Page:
Roanoke St. Patrick’s Day parade canceled but bars say they’re staying open

Downtown Roanoke Inc said city officials advised them to cancel the parade and festival

Some downtown Roanoke St. Patrick's Day events canceled amid coronavirus concerns
Some downtown Roanoke St. Patrick's Day events canceled amid coronavirus concerns

ROANOKE, Va. – Downtown Roanoke will be less crowded on Saturday as Downtown Roanoke Inc. has canceled Saturday’s St. Patrick’s Day parade.

On Thursday, Virginia Governor Ralph Northam declared a state of emergency due to the spread of COVID-19 and Roanoke leaders are heading the Governor’s caution. It’s disappointing to many, but DRI made the decision to help prevent the virus from spreading. There are still no confirmed cases in our area, but the case involving a Roanoke College student who may have been exposed while on a spring break trip is still pending. Roanoke College officials said that student is still in isolation at their off-campus apartment.

Despite that, DRI said safety is priority number one.

“We understand the disappointment from our businesses, community, and those who planned to travel here. We share in that disappointment not just for our organization and all the people who love this event but especially for our local businesses that may be impacted by this," the statement said. "We encourage everyone to support local businesses always, now more so than ever.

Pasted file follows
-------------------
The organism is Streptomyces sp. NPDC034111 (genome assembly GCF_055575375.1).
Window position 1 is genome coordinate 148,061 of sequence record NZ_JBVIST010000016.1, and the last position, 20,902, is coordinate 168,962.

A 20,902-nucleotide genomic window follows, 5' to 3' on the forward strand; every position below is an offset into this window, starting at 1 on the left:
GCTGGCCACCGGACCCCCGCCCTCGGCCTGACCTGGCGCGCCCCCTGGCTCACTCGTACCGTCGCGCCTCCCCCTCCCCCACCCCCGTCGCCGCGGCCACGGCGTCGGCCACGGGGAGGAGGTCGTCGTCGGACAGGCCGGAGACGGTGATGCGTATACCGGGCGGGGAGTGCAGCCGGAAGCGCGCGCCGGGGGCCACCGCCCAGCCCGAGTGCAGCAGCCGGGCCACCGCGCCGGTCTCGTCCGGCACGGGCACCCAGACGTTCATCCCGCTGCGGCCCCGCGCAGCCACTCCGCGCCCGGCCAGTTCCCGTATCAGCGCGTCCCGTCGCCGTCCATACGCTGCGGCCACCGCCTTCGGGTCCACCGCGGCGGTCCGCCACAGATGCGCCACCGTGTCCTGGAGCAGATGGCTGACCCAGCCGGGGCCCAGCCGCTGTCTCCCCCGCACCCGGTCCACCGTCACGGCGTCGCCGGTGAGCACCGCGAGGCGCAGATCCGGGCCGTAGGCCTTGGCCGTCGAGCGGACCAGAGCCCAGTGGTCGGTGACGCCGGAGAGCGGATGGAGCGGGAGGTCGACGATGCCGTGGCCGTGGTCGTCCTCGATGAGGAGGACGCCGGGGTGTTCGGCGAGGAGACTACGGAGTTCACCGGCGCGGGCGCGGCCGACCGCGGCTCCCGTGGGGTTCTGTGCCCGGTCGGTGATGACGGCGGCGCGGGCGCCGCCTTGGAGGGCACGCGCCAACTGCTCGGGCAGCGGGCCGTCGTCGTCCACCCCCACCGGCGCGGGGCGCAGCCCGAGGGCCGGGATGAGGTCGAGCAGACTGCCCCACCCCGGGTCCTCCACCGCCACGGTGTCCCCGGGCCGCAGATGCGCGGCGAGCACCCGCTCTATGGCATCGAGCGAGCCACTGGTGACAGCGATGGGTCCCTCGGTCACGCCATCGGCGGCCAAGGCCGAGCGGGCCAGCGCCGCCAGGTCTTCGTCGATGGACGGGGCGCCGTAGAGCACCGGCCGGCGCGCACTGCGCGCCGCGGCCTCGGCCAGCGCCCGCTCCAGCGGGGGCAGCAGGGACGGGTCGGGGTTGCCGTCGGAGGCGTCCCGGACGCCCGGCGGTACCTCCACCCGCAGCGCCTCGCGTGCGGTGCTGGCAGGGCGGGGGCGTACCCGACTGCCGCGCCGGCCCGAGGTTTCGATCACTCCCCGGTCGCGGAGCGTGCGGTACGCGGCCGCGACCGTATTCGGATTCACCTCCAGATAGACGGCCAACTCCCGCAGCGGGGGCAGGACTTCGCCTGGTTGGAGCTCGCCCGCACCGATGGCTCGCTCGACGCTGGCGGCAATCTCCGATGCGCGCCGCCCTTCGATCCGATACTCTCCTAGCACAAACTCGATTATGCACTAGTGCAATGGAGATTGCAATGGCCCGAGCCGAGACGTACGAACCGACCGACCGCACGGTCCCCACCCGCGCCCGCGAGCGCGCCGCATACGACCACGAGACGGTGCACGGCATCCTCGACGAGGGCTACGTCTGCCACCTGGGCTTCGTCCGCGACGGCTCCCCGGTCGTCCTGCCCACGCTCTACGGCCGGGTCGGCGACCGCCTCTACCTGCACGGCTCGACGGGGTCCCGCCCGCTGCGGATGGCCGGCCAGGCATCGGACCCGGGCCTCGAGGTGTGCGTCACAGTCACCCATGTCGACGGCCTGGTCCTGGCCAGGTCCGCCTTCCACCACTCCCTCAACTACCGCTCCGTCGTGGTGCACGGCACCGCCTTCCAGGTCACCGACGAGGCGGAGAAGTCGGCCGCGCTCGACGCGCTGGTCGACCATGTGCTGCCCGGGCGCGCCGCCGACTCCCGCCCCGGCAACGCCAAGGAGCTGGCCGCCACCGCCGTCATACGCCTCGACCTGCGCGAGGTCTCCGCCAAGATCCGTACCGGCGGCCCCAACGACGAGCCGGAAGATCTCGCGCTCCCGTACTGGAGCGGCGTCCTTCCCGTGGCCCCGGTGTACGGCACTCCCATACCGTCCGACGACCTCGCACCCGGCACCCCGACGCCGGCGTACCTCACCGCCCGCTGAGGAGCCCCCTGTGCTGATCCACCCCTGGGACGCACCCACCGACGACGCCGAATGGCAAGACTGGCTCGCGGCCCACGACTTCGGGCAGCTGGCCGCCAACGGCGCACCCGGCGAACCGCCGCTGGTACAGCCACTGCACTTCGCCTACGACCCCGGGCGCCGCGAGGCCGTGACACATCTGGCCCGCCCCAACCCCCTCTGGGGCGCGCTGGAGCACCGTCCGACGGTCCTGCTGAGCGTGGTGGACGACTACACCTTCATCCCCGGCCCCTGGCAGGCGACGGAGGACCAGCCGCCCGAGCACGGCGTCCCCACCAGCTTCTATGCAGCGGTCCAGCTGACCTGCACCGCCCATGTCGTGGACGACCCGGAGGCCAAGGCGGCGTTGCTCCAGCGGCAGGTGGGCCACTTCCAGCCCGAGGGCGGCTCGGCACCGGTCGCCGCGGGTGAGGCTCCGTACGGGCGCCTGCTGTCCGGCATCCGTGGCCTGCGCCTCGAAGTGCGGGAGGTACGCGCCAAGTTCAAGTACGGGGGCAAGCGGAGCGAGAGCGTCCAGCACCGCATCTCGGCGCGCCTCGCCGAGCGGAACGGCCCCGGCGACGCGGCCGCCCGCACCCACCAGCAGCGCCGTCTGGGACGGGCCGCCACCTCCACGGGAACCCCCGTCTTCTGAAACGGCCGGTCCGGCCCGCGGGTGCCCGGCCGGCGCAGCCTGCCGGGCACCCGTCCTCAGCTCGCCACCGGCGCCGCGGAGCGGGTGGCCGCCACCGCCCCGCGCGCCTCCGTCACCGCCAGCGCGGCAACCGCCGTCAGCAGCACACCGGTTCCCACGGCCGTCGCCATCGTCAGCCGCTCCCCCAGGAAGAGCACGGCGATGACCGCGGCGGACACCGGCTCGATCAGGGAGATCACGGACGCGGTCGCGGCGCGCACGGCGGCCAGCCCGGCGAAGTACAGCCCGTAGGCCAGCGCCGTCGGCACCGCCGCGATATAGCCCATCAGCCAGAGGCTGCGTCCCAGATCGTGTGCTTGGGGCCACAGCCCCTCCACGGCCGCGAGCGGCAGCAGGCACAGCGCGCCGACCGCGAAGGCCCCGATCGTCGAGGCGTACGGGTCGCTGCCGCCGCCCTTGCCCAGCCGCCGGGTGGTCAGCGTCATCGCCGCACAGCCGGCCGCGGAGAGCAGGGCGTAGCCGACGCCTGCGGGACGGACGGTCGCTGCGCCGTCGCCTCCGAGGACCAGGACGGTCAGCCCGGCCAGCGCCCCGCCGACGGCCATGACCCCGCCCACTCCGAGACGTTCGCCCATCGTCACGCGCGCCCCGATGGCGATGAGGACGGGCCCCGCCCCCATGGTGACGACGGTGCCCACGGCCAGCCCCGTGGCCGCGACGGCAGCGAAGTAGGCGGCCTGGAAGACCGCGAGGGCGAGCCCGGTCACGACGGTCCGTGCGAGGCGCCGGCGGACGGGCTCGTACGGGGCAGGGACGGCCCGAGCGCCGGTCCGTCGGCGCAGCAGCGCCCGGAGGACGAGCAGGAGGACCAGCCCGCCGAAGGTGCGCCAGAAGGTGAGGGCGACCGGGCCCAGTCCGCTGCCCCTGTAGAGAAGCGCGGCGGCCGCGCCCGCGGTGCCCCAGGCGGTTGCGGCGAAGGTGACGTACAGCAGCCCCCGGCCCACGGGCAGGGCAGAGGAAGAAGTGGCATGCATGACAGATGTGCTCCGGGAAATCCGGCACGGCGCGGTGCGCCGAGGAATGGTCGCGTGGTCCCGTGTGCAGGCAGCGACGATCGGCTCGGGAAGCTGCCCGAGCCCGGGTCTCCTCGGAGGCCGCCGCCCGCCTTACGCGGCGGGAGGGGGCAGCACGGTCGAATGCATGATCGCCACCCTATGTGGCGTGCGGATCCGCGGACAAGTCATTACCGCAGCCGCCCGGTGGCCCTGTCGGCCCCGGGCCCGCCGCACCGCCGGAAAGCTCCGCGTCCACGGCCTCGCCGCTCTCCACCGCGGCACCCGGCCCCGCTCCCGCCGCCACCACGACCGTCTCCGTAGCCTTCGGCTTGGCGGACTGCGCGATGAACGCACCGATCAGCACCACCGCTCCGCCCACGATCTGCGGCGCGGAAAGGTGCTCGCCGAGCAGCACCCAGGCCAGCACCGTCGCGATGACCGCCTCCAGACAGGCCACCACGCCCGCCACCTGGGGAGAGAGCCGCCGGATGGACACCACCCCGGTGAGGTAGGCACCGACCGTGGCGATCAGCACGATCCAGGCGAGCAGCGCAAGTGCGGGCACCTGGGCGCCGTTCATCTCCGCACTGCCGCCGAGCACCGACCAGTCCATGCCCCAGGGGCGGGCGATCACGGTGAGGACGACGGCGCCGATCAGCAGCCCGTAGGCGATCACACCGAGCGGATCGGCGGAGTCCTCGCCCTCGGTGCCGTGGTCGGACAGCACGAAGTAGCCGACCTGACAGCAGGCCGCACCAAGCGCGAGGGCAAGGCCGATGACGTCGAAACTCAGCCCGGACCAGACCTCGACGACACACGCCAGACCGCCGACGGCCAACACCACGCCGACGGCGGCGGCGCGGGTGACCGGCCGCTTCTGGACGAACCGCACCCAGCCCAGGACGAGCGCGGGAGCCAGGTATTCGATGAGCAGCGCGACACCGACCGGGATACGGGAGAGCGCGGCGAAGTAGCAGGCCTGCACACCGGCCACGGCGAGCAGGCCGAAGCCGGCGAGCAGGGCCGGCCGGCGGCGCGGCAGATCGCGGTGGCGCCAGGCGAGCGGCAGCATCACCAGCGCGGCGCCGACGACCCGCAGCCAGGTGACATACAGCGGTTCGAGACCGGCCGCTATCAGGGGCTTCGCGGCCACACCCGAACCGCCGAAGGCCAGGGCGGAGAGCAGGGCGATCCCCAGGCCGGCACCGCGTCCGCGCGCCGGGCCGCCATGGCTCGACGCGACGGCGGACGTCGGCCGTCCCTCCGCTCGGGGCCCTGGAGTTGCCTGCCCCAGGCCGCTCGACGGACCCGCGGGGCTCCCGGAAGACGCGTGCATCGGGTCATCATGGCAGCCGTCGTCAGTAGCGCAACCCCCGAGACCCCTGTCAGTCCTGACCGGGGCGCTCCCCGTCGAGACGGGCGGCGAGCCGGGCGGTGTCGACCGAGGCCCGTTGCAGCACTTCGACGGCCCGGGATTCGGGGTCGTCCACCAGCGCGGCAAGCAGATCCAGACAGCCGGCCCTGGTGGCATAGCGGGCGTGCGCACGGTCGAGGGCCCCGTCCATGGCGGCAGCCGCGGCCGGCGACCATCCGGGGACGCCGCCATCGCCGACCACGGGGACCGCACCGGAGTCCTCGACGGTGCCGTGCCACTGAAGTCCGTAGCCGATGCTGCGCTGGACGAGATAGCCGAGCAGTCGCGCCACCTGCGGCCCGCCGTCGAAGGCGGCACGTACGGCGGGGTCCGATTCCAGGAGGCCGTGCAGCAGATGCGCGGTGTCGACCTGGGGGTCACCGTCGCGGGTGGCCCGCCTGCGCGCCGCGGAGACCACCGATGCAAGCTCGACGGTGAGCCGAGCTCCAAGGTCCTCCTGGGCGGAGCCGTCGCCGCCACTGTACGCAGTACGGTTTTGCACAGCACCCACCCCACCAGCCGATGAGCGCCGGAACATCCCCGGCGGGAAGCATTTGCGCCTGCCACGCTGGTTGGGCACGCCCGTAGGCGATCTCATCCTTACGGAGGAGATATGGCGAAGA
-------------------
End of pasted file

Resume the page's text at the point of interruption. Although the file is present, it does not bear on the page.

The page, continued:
This is the first time the St. Patrick’s Day parade has been canceled in recent memory. The governor encouraged Virginians to avoid large crowds and for organizers to cancel events. The parade draws thousands to a few blocks of downtown Roanoke. But the local bars, some of which are throwing large outdoor block party events, said their shows will still go on.

Emily Laney is the general manager of Three Notch’d Roanoke. They sit on the corner of the market and generally see hundreds of people lined up right in front of their door to watch the parade go by. They prepared for the masses with extra food, drink, and staff, but she knows no parade crowd means they’re going to lose out on money.

“It’s a big weekend for Roanoke, so we definitely want to embrace that, but still be mindful of the seriousness of the situation,” Laney said.

Many were disappointed to learn the news about the cancelation of the event which is a staple in the Roanoke community.

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